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Monday, November 14, 2016

Smart Machines: Designed and Built by Smart People

Technology will continue to displace humans in job roles that can be automated. For certain, business and government leaders will have a choice -- accept progress and prosper, or wait for the inevitable outcome of regression. Historically, while most of the Luddites eventually concede, it's a complicated scenario.

By 2020, smart machines will be a top five investment priority for more than 30 percent of CIOs, according to the latest market study by Gartner. That being said, with some smart machines moving towards fully autonomous operation for the first time, balancing the need to exercise control versus the drive to realize benefits is crucial.

As an example, Google’s self-driving car project team may discover that pursuing full autonomy is neither possible nor desirable in smart machines.

"Human beings are still required as the final point of redundancy in an autonomous vehicle, so a fully autonomous car requires a steering wheel should a driver be required to take control," said Brian Prentice, research vice president at Gartner.

Smart Machine Market Development

Gartner analysts believe that putting a steering wheel in an autonomous vehicle means a fully licensed driver must always be in the car and prepared to take control if and when necessary. Not only does this destroy many of the stated benefits of autonomous vehicles, but it changes the role of the driver from actively controlling the car to passively monitoring it for potential failure.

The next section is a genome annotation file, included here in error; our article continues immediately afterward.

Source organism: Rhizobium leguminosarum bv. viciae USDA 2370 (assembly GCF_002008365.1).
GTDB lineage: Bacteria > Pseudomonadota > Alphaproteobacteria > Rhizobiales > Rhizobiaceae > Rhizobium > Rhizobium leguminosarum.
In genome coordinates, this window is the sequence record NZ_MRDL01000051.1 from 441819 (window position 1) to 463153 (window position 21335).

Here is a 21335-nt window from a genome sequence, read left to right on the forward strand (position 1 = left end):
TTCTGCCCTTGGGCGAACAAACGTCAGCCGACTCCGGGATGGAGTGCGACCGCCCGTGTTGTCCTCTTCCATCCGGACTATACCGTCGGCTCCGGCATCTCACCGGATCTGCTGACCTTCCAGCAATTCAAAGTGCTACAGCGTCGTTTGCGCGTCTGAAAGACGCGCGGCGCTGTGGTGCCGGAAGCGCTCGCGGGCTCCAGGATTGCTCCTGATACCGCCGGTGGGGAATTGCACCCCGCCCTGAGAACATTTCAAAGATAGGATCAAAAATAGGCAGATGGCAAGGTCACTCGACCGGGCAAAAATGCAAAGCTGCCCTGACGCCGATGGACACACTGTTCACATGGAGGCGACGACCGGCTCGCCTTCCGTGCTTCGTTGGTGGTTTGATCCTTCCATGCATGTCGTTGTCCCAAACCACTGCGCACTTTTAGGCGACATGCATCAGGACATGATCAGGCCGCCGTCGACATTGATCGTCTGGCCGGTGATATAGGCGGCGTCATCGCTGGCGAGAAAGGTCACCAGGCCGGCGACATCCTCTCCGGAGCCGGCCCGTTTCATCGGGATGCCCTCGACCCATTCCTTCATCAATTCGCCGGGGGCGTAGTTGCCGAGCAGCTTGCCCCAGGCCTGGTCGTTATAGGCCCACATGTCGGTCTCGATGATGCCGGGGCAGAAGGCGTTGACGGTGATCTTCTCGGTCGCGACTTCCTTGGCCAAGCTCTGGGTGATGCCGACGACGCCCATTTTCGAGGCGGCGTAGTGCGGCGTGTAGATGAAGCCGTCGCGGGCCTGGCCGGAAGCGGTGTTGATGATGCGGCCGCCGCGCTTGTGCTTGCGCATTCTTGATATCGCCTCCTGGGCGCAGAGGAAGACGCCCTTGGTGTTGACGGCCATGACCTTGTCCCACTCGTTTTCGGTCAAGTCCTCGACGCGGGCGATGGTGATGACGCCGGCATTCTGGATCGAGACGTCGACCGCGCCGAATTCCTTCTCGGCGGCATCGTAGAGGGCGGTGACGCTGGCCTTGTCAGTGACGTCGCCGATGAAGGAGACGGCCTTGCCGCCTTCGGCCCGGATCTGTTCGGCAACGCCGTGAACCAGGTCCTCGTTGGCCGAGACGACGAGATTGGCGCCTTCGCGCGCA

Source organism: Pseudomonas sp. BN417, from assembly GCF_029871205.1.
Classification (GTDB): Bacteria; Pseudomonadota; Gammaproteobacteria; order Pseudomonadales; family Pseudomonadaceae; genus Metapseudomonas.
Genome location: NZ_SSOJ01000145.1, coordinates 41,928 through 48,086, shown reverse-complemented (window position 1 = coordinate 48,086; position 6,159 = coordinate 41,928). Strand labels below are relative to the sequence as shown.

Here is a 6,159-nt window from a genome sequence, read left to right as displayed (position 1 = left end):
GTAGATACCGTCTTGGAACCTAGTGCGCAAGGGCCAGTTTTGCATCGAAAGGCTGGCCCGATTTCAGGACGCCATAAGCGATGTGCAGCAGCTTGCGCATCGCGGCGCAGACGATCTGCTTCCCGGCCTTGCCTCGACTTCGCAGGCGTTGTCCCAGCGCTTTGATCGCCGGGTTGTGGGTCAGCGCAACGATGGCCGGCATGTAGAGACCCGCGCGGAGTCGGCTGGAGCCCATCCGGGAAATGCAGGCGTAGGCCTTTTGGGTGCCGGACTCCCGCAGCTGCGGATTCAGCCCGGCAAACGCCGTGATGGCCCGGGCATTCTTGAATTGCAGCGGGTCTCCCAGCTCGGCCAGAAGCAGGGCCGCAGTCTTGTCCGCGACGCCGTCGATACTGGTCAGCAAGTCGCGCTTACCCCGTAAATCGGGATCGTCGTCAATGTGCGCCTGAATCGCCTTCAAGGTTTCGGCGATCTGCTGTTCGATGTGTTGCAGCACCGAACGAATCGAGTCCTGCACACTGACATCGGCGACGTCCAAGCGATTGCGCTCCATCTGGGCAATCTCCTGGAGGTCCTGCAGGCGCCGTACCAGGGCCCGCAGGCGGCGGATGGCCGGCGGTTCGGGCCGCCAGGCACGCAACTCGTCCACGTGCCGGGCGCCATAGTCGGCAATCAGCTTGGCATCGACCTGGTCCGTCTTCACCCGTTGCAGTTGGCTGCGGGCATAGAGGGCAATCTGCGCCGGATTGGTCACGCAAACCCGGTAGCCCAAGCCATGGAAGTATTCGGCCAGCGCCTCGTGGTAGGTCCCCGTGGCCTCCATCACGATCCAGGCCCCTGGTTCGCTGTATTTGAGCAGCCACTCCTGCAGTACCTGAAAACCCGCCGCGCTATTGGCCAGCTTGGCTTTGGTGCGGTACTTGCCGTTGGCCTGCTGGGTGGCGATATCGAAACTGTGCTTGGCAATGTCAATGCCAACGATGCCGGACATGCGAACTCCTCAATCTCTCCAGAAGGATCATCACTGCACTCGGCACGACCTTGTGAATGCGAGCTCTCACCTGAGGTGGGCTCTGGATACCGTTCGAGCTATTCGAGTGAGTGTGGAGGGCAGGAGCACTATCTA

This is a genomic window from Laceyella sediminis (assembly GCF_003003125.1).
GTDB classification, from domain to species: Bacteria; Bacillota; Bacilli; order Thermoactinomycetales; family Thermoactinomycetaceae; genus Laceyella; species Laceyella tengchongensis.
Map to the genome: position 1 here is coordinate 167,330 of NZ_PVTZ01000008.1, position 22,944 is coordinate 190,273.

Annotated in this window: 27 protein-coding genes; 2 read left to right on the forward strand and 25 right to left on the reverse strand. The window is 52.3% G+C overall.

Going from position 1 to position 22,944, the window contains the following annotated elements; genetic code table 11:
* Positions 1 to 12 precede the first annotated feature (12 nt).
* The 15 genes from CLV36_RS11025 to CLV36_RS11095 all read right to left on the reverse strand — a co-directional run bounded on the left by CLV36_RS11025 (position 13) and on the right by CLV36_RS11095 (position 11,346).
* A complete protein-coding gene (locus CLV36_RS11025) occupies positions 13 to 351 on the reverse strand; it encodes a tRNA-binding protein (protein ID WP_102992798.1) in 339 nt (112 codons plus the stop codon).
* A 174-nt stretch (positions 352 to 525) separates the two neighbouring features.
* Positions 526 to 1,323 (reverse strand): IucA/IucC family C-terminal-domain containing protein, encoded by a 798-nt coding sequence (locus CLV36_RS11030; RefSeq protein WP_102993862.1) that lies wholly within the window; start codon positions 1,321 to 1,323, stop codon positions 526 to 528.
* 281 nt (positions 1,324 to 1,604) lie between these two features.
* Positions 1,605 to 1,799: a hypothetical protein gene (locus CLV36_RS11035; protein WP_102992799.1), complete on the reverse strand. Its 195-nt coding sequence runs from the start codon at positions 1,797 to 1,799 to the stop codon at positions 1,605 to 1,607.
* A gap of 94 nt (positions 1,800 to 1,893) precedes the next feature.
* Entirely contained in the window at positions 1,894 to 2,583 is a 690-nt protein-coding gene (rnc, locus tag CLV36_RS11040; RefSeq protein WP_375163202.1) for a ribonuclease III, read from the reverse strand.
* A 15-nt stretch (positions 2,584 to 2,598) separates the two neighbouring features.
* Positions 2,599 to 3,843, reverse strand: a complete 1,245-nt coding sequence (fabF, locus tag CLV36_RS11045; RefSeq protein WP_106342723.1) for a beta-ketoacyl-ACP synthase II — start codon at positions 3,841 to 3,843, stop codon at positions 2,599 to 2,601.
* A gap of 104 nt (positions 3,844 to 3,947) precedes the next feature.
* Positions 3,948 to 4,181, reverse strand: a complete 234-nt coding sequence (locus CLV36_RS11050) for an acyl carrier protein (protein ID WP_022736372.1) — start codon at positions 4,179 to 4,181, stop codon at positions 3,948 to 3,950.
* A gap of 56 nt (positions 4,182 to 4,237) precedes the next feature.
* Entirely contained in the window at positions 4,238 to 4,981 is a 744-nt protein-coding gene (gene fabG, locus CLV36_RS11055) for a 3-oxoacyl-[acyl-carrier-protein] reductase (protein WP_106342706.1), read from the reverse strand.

According to the Gartner assessment, Google's dilemma is representative of a challenge all smart machine initiatives must face and address.

"Smart machines respond to their environment. But what is the environment that the smart machine is responding to? Environments that are largely uncontrollable are not amenable to smart machine projects because it is difficult, if not impossible, to model accurately," said Mr. Prentice. "The trick then is to figure out what is actually controllable and limit smart machines to that which can be accurately modeled and managed."

Gartner says that major unresolved problems in machine learning solutions, such as how to ensure learning data is fully representative and how to avoid "reward hacking," need to be addressed before any autonomous machine that continues to learn from its environment can be deployed as a mass-market solution to a real-world problem.

"The vision of the fully autonomous vehicle will not become reality, for any car manufacturer, in a time frame that doesn't fall into the realm of science fiction," said Mr. Prentice. "The failure of this vision will be set against the backdrop of advances in smaller, more pragmatic applications of machine learning in automobiles that will improve safety and driver experience."

According to Gartner, savvy leaders must:

  • Plan to deliver smart machine-enabled services that assist and are overseen by humans to achieve maximum benefit in the next three to five years, rather than those that are fully autonomous.
  • At the beginning of any project aiming to make use of smart machine technologies, identify and analyze the constraints within the environment — in law and in public attitudes — that the eventual solution will face.
  • Design any smart machine solution outward from constraints identified in the key areas of user experience, information asymmetry and the business model to hit the sweet spot for smart machine-enabled solutions, and maximize the benefit the technology will provide.

In summary, while smart machines may be designed and built by smart people, automation exists in a world where cognitive computing technology may greatly exceed the capabilities of the average human. Therefore, autonomous vehicles are merely one of many examples of where the human-machine interface will be the key challenge for technology vendors to overcome.